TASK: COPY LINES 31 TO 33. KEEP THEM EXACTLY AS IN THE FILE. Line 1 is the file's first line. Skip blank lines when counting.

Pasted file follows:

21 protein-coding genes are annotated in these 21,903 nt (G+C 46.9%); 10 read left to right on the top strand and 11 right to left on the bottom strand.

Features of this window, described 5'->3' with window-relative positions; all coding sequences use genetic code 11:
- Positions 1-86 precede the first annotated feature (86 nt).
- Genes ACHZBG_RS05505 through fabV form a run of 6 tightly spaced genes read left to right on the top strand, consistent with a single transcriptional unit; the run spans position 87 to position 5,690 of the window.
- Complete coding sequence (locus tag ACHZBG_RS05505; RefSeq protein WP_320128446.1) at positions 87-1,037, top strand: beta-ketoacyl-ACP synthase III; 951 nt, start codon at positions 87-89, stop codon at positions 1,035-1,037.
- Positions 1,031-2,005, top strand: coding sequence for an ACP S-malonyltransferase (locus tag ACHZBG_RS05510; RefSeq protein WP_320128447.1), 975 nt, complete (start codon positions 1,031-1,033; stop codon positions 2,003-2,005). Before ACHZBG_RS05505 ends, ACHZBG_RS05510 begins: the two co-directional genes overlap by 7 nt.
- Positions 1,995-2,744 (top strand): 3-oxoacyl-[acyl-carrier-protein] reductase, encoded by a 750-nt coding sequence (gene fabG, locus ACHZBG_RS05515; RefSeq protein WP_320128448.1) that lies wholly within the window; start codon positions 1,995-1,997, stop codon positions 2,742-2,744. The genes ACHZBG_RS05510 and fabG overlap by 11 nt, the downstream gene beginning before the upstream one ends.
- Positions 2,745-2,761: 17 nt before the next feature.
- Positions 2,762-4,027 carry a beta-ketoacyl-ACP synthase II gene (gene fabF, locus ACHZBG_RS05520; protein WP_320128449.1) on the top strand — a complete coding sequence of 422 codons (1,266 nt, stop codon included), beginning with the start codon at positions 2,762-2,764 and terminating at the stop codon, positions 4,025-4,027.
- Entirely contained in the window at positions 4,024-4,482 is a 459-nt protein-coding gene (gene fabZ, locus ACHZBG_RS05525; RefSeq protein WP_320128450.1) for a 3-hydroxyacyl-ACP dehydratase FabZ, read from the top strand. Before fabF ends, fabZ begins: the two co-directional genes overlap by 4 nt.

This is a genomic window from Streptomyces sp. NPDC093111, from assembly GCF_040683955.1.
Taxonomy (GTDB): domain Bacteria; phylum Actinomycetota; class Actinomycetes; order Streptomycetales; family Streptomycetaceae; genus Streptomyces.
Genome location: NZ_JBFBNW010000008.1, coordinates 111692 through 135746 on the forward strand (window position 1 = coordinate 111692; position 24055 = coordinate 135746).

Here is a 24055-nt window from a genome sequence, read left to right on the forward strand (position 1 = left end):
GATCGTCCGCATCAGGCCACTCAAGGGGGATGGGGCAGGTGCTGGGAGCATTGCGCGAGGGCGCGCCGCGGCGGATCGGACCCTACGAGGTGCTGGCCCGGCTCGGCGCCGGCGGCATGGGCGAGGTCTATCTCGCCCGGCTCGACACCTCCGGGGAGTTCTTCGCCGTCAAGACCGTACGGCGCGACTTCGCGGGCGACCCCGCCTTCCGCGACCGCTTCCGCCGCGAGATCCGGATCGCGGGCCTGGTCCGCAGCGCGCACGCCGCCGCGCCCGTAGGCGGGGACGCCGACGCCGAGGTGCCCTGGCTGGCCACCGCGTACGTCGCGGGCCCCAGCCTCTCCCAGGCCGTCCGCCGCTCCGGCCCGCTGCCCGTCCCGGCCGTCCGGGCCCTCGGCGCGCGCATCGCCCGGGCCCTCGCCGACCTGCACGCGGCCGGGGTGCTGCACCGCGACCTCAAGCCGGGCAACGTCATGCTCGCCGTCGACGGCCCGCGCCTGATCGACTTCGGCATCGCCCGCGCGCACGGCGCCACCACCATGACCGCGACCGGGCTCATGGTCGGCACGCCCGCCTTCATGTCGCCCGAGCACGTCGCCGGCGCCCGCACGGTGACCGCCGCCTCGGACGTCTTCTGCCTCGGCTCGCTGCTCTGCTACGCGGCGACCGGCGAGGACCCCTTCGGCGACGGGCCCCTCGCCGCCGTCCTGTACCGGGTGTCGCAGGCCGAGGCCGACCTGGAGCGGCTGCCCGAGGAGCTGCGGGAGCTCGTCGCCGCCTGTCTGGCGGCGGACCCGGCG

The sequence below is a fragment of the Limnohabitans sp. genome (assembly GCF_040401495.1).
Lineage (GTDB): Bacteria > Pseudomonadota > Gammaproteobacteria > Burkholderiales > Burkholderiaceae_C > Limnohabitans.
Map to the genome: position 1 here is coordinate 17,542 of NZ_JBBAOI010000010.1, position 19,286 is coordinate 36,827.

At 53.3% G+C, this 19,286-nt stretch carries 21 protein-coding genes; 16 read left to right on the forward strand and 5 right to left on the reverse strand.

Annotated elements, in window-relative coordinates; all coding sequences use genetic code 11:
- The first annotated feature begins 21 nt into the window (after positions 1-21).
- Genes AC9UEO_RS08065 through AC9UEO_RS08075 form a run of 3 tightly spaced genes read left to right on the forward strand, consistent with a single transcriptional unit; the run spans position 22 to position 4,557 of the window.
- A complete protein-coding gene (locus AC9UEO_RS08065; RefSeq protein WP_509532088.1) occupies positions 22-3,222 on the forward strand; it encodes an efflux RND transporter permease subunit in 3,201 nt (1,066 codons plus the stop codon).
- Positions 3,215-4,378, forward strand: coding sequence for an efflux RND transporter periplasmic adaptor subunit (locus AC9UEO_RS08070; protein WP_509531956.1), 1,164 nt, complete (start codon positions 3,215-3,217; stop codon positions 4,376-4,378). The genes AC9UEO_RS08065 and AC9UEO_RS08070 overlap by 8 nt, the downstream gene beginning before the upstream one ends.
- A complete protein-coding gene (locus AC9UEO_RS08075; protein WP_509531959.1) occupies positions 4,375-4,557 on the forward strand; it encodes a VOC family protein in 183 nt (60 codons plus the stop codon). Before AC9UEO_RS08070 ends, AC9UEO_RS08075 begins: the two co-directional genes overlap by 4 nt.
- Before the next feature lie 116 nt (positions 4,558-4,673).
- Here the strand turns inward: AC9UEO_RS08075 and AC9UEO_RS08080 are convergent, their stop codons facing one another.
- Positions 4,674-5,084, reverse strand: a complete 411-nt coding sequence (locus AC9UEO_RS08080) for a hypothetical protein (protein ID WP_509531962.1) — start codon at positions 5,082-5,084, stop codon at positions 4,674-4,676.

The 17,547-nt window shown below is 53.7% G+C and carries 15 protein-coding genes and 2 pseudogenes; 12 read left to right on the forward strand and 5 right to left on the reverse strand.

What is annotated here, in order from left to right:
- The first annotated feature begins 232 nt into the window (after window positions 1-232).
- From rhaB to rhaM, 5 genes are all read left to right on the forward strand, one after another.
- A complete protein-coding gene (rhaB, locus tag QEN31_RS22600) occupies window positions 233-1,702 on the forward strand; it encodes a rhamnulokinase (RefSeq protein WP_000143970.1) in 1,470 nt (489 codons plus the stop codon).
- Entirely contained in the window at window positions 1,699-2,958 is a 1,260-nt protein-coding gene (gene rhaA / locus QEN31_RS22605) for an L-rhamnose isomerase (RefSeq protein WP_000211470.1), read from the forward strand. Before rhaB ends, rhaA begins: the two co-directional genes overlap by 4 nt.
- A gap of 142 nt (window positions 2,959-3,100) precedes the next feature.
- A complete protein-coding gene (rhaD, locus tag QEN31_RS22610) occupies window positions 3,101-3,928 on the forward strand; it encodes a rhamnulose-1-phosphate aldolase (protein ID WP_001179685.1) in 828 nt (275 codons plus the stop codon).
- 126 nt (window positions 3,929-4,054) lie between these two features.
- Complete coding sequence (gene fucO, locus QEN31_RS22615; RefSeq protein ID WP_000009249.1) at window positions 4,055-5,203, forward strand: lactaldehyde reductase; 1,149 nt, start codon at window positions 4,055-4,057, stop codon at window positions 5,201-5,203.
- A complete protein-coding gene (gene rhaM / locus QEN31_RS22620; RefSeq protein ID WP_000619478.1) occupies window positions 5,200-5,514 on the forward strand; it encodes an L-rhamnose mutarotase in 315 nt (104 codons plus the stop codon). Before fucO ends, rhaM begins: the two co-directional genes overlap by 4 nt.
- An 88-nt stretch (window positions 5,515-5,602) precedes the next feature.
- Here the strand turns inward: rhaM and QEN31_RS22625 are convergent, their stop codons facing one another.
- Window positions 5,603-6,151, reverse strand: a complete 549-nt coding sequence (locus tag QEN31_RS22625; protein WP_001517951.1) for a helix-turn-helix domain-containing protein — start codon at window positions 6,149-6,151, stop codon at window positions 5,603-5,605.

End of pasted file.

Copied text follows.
- The first annotated feature begins 232 nt into the window (after window positions 1-232).
- From rhaB to rhaM, 5 genes are all read left to right on the forward strand, one after another.
- A complete protein-coding gene (rhaB, locus tag QEN31_RS22600) occupies window positions 233-1,702 on the forward strand; it encodes a rhamnulokinase (RefSeq protein WP_000143970.1) in 1,470 nt (489 codons plus the stop codon).